This is the fun stuff.

SPRING BREAK THRASH-O-RAMA Day 1 -Make it happen

Here I am on the first day of Spring Break, having a good time with all of my new found friends.......oh wait.....that's not me.  I'm working on this stupid travel trailer instead.  Well, these guys are cheering us on, I suppose.
I took this week off for 2 reasons, my daughter had surgery and we figured we could work on the Avalair after she was feeling better.

Summer is approaching rapidly and we have a major outing scheduled with all of our family.  If we don't make it,  we'll never hear the end of it.
We have tackled a lot of different projects, trying to "divide and conquer."  Mama Root started buffing all of the window frames, as we discussed previously, then she added new aluminum screen to all of the frames.  That was a time consuming job, but it made a huge difference.
One of the many screens we did.
One of the projects I needed to do badly, was to fabricate some sort of curtain rod hangers.  Mama Root has been sewing curtains and valances like a mad woman and my office is littered with all of it. This will get it out of the office and plus it will scratch about 6 different things off of my "To Do" list.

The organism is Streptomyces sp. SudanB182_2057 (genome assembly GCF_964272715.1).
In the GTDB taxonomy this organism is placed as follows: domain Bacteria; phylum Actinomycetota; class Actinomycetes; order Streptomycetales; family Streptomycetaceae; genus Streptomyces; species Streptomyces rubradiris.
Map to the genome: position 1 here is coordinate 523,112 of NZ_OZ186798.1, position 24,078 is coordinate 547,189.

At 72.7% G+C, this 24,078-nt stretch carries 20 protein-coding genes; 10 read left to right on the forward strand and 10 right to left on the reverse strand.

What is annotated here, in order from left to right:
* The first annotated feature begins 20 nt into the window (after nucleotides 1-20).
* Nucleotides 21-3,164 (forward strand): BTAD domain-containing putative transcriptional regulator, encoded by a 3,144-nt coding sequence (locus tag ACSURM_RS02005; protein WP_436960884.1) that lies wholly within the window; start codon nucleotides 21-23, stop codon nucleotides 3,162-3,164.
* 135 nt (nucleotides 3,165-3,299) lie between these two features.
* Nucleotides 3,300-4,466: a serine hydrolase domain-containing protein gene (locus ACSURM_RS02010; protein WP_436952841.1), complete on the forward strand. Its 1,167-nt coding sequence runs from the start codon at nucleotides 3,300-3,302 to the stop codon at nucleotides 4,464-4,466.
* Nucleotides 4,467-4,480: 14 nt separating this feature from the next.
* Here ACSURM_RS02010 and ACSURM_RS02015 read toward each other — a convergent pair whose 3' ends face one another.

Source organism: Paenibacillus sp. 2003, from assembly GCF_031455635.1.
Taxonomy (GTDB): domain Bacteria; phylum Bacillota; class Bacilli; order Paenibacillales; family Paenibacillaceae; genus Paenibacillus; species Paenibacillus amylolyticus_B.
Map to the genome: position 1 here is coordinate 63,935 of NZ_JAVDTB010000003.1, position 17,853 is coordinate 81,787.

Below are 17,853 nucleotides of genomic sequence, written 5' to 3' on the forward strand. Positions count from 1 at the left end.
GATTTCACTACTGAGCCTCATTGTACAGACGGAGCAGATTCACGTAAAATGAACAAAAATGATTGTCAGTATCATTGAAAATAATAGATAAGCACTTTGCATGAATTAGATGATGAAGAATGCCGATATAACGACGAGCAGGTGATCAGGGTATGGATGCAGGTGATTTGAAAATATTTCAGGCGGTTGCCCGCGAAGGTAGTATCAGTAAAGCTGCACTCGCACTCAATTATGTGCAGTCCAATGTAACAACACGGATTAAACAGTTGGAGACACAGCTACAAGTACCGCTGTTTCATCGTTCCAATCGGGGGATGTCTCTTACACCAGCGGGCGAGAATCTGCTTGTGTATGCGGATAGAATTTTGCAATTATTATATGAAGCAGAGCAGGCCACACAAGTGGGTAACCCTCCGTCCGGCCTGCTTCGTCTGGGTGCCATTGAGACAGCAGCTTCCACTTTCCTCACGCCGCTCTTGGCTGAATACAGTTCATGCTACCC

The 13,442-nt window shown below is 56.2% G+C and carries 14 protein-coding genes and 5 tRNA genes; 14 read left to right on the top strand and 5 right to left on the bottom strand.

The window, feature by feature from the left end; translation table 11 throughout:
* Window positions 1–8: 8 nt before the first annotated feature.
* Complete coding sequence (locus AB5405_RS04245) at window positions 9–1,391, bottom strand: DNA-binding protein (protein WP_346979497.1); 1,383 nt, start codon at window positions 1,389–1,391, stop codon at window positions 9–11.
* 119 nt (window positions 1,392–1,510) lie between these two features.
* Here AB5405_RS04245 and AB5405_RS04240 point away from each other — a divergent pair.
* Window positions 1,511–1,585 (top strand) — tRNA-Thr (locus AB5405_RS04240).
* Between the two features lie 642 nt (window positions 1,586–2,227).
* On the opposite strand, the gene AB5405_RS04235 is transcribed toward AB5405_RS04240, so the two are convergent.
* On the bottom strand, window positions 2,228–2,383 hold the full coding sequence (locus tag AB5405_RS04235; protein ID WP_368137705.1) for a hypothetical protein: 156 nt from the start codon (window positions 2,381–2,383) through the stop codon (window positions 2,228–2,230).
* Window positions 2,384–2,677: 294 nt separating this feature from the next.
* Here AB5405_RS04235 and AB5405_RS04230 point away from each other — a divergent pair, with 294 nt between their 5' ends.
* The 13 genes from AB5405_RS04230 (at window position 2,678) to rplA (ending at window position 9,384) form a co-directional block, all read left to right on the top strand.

I cut out 14 flat patterns and sort of figured out what we needed.  I wanted lightweight, but sturdy.  I opted to use 2024 T3, .050" thick aluminum. This is way heavier than I need, but I don't like to do things more than once.
After laying out the flat pattern I de-burred all of the edges.  This handy little gizmo will save you hours of filing.  It is used primarily aircraft sheet metal shops.
Just run the V down the edge of the material.

  One of my favorite places to drop by when I am in Wichita, KS, is "The Yard."  They have tons of new/used aircraft sheet metal stuff for sale.  You can get anything I talk about, sheet metal tool wise, at the yard.
Another trick I like to use, which makes machinists cringe, is marking my hole patterns with a set of calipers. (These are cheap Harbor Freight, Chinese Charlie calipers, so they work great for this.)